Diabetes and Discrimination:

Feb 1, 1994

Diabetes is commonly misunderstood as a debilitating condition that may prohibit us from being able to work, exercise, travel, or live full, productive lives. This kind of misinformation is often the source of wrongful discrimination.

For Vince Zambrana, being a highway patrolman was the culmination of his childhood dream and lifelong goal. After being diagnosed with insulin dependent diabetes, he was involuntarily demoted to a desk job. But Vince fought the demotion, and won. In the following interview, he describes his experience, and the impact of his success for other people with diabetes.

DIABETES HEALTH: Congratulations on your diligence and hard work in winning this important case. I understand that the highway patrol has a policy prohibiting people with diabetes from driving emergency vehicles, such as police cars, is that right?

Vince Zambrana: Yes, because of the risk of low blood sugar, which can be a valid concern, especially for highway patrolmen who are sometimes involved in high speed chases and that kind of thing.

DI: But you were able to prove that the risk of low blood sugar was not a sufficient reason for you to lose your job.

VZ: Right.

DI: How did you do that?

VZ: I demonstrated to two separate teams of medical examiners that I am well educated, in good control, and have adequate hypoglycemic awareness- that I am able to recognize low blood sugars, and know how to treat them.

DI: How do you manage your diabetes, Vince?

VZ: Now I am on a pump, though at the time of the initial court hearing I was still taking multiple injections. But I have always checked my blood glucose levels at least four times a day, and I always carry some carbohydrate with me to protect against possible low blood sugars. I have also been through several diabetes education training programs.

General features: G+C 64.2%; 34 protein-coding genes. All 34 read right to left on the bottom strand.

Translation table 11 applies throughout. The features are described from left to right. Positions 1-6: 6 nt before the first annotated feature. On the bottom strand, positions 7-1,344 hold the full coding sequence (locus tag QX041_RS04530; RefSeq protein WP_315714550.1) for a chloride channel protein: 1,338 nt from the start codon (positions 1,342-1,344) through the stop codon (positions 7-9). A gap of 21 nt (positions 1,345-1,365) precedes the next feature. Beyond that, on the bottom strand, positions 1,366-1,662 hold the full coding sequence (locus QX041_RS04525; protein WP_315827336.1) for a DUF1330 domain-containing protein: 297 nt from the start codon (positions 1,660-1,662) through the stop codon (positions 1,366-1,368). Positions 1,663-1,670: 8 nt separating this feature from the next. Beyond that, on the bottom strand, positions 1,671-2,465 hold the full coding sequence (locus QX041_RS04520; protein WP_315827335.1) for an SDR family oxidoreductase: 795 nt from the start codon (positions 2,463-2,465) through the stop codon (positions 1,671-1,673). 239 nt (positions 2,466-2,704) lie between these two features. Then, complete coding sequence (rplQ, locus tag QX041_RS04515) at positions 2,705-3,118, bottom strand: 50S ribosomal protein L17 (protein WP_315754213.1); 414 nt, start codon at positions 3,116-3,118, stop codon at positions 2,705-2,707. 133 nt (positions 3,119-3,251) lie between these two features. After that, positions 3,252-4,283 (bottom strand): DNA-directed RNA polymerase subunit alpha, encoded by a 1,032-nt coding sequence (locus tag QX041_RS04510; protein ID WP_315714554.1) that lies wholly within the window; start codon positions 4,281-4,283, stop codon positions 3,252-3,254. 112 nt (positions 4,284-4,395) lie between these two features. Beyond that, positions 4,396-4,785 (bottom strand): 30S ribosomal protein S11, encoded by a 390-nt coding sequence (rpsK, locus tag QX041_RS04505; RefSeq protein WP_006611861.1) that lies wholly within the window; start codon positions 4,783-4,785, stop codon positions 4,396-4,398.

DI: So you were able to prove that the risk of low blood sugar does not automatically prevent you from being able to perform your job adequately.

VZ: Right. My case sets a precedent that any person with a handicap (whether it is diabetes or epilepsy or something else) should be judged individually, and should not simply be dismissed based on blanket policy.

DI: But it doesn't change the policy.

VZ: No. It just paves the way for others to fight policies they feel are inaccurate and discriminatory.

DI: Do you think that your case has helped educate the people around you about what diabetes is...and isn't?

VZ: Yes, I definitely think it has helped reverse some of the misconceptions about diabetes, particularly about the risks and dangers of low blood sugar.

DI: That's really important. Vince, having worked long and hard to fight against something you felt was inaccurate and unjust, how do you feel about it now?

VZ: I have no bad feelings at all. I feel that my case was simply something that needed to happen, and I certainly hope it is helpful and inspiring to other people in similar situations.